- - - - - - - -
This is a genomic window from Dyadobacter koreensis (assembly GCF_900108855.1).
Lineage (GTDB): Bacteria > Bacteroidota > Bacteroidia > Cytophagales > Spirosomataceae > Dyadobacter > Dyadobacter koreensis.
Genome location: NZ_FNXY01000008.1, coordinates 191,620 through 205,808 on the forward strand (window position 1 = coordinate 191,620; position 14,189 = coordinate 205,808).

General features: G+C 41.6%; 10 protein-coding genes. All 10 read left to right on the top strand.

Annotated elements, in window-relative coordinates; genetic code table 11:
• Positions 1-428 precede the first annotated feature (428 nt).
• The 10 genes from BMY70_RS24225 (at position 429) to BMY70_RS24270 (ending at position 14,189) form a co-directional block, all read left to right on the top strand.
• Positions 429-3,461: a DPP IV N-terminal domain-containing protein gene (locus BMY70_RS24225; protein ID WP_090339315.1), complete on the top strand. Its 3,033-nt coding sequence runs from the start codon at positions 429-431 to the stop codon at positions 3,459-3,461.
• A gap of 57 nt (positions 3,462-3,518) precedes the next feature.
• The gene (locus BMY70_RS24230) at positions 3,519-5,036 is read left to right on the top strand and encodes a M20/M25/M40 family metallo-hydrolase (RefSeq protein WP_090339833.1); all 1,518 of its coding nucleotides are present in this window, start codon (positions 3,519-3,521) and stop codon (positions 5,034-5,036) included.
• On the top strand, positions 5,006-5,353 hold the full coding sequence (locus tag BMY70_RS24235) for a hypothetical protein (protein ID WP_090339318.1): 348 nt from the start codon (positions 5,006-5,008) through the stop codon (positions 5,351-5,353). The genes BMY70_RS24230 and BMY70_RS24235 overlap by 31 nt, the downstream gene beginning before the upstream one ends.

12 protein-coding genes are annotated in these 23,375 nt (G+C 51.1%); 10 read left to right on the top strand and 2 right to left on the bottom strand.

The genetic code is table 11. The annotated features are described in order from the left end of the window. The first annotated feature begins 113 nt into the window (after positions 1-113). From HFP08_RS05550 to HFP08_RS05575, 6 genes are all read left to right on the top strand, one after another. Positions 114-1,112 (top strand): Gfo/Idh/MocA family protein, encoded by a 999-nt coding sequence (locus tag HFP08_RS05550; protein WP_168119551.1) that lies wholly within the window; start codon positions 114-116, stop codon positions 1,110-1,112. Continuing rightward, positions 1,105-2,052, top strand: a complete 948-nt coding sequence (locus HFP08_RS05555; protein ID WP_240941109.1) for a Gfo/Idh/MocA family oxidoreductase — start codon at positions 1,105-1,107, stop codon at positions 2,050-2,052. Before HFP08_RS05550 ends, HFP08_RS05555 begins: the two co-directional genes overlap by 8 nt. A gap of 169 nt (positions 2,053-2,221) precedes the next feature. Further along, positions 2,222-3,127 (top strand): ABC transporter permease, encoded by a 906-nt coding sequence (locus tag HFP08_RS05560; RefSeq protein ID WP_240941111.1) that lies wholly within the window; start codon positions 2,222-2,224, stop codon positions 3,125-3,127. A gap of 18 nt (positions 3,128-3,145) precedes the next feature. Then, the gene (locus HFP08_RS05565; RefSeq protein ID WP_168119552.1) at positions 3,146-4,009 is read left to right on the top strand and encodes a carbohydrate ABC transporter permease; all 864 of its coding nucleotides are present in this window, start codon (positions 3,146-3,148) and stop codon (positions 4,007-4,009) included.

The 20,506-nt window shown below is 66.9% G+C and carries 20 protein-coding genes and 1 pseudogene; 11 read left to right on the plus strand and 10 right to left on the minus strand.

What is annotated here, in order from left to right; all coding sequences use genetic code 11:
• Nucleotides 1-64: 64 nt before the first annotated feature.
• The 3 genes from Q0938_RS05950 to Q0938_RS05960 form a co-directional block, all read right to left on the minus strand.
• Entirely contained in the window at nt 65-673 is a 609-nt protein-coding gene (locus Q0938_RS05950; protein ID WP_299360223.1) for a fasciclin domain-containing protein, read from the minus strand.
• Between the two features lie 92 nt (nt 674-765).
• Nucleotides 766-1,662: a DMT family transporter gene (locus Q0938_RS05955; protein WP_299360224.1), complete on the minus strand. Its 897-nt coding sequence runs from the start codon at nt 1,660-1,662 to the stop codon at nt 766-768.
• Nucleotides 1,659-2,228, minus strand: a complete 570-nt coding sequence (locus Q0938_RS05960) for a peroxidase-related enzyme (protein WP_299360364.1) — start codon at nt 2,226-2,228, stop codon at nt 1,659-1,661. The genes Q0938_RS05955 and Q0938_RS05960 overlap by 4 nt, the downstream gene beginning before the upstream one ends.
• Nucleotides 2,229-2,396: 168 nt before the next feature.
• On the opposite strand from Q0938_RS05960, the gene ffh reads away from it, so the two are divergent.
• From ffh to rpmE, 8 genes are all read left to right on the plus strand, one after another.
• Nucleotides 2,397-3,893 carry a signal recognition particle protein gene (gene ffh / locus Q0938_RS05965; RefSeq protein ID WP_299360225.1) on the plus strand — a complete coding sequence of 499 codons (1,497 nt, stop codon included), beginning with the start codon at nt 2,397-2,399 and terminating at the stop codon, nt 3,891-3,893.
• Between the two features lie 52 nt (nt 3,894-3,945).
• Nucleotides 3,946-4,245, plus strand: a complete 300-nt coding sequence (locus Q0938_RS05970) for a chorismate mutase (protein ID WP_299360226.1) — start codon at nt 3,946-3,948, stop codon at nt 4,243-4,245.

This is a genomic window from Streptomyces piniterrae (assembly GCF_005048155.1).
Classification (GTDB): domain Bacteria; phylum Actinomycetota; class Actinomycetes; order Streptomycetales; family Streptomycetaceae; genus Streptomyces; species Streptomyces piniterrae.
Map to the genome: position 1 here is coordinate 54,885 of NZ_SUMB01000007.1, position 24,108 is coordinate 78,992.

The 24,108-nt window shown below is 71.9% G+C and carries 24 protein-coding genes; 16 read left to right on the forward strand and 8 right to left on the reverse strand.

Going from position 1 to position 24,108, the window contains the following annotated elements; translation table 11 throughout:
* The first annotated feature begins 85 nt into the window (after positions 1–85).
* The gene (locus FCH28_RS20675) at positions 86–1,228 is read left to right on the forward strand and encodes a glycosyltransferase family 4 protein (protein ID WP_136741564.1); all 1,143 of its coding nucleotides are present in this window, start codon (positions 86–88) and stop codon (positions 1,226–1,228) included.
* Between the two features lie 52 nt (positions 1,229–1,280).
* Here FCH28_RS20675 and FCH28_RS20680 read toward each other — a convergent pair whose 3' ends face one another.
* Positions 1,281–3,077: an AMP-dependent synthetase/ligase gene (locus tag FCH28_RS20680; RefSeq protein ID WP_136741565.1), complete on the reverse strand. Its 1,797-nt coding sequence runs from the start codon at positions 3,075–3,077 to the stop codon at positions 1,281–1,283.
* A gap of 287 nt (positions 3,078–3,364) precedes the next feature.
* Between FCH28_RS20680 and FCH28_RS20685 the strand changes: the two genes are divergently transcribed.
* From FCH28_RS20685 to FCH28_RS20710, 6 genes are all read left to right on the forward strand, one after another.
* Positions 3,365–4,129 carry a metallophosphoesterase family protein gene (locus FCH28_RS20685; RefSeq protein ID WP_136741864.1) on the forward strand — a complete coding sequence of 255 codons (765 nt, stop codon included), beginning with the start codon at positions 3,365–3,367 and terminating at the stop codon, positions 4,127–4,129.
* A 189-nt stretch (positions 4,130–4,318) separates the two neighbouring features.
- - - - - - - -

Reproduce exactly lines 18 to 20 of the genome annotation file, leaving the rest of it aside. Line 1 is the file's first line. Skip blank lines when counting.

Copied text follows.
• Entirely contained in the window at nt 65-673 is a 609-nt protein-coding gene (locus Q0938_RS05950; protein ID WP_299360223.1) for a fasciclin domain-containing protein, read from the minus strand.
• Between the two features lie 92 nt (nt 674-765).
• Nucleotides 766-1,662: a DMT family transporter gene (locus Q0938_RS05955; protein WP_299360224.1), complete on the minus strand. Its 897-nt coding sequence runs from the start codon at nt 1,660-1,662 to the stop codon at nt 766-768.